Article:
The Reading Rockets site (est. 2001) has worked with hundreds of partners to create content for teachers who seek to fine-tune their approach to teaching reading and literacy. The For Teachers section includes links to blogs written by literacy experts such as Dr. Joanne Meier, and a most effective How To area with sections such as "Find the right book level," "Set up a classroom library," and "Find free or low-cost books." An important section of this site is dedicated to Struggling Readers, and features helpful topical essays like ?Tutoring,? "Target the Problem!", and "Put Downs & Comebacks.? Be sure to take a look at the site's collection of widgets for news headlines, teaching resources, books, and quality blogs about reading and related matters. [KMG]
Below are the copyright statements to be included when reproducing annotations from The Scout Report.
The single phrase below is the copyright notice to be used when reproducing any portion of this report, in any format:
From The Scout Report, Copyright Internet Scout 1994-2012. https://www.scout.wisc.edu/
The paragraph below is the copyright notice to be used when reproducing the entire report, in any format:Copyright Internet Scout, 1994-2012. Internet Scout (http://www.scout.wisc.edu/), located in the Computer Sciences Department of the University of Wisconsin-Madison, provides information about the Internet to the U.S. research and education community under a grant from the National Science Foundation, number NCR-9712163. The Government has certain rights in this material. Permission is granted to make and distribute verbatim copies of the entire Scout Report provided this paragraph, including the copyright notice, are preserved on all copies.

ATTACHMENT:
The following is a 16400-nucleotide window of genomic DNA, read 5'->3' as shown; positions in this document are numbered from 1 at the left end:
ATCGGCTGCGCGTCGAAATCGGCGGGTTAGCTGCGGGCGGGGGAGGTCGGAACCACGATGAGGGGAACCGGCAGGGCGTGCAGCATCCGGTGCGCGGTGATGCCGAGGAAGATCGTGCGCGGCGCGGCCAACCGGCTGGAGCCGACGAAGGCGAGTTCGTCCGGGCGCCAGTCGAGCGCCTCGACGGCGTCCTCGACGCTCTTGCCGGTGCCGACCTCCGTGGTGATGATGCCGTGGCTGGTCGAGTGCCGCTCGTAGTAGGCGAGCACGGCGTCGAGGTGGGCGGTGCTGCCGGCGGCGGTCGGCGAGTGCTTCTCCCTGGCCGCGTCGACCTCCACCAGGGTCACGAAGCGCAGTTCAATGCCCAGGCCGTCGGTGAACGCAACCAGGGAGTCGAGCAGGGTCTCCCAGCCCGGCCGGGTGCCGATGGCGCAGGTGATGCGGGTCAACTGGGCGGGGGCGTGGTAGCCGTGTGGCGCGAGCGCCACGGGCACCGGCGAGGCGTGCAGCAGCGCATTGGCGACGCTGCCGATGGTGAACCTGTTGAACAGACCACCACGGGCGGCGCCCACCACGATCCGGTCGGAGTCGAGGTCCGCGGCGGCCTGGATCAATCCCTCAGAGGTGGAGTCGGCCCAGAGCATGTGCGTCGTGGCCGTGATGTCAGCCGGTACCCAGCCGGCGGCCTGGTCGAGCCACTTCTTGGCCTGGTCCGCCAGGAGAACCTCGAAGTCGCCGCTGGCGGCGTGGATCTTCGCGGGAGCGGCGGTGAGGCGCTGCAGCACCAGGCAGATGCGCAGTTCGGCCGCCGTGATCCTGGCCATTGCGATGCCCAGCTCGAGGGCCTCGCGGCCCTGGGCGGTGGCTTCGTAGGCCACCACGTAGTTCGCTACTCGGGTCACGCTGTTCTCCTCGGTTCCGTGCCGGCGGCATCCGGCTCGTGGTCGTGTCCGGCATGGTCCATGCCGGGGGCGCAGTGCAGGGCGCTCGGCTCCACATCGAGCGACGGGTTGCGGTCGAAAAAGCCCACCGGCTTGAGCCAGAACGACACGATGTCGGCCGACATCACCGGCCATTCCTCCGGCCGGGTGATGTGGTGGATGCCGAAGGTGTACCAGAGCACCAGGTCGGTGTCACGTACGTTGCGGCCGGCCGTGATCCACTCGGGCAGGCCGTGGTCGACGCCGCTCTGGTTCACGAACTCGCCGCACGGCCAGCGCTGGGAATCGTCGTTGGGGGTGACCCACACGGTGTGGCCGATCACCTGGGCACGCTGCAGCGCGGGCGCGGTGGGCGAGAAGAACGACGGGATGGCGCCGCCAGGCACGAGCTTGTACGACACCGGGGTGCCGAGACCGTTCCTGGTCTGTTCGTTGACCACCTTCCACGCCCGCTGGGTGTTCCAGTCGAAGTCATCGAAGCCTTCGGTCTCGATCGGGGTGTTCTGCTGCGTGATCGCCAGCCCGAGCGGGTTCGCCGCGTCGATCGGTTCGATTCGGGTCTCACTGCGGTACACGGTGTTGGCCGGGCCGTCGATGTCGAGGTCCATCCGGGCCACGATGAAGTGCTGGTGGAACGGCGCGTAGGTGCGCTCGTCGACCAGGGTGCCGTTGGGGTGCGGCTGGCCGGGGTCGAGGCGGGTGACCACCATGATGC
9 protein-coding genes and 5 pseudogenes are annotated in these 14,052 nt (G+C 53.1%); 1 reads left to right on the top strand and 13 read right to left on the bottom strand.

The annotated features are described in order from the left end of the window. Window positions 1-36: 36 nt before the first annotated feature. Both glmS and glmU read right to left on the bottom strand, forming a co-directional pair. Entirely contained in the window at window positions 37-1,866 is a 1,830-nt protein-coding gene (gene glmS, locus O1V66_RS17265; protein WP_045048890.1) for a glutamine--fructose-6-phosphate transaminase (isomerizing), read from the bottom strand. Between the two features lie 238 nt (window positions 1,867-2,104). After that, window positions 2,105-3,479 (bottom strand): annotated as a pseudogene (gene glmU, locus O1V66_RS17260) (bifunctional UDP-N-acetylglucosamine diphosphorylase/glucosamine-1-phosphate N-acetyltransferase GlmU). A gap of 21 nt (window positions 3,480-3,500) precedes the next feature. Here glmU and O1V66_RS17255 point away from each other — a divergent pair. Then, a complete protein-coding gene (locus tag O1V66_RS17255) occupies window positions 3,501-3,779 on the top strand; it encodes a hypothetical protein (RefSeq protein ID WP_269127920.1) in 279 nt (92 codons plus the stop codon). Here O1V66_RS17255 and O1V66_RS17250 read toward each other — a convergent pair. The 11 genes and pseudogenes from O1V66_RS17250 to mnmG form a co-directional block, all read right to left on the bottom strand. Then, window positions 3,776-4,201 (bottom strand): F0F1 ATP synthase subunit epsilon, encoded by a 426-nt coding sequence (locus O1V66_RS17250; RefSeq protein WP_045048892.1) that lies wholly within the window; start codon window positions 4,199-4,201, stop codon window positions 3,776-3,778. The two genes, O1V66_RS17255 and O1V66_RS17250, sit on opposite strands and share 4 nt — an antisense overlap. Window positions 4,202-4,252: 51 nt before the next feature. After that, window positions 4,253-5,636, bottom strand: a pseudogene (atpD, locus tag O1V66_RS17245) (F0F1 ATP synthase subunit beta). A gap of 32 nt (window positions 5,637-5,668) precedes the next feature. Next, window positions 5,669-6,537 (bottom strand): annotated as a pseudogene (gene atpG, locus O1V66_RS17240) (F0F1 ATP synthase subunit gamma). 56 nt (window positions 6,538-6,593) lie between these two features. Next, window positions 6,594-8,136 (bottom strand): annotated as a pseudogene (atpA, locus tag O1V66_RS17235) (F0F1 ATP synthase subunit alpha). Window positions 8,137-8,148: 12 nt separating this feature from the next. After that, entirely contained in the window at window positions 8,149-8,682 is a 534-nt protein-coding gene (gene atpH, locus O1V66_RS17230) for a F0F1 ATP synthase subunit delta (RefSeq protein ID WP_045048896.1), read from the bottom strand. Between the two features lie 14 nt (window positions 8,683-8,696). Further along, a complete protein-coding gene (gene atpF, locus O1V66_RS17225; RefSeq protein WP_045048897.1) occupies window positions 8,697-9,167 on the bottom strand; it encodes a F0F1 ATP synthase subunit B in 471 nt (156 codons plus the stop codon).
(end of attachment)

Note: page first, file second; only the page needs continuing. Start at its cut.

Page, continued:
Any opinions, findings, and conclusions or recommendations expressed in this publication are those of the author(s) and do not necessarily reflect the views of the University of Wisconsin-Madison, or the National Science Foundation.
The Scout Report (ISSN 1092-3861) is published weekly by Internet Scout
Internet Scout Team Max Grinnell Editor Carmen Montopoli Managing Editor Edward Almasy Director Rachael Bower Director Andrea Coffin Metadata Specialist Autumn Hall-Tun Internet Cataloger Sara Sacks Internet Cataloger Tim Baumgard Web Developer Corey Halpin Web Developer Zev Weiss Technical Specialist Debra Shapiro Contributor
For information on additional contributors, see the Internet Scout staff page.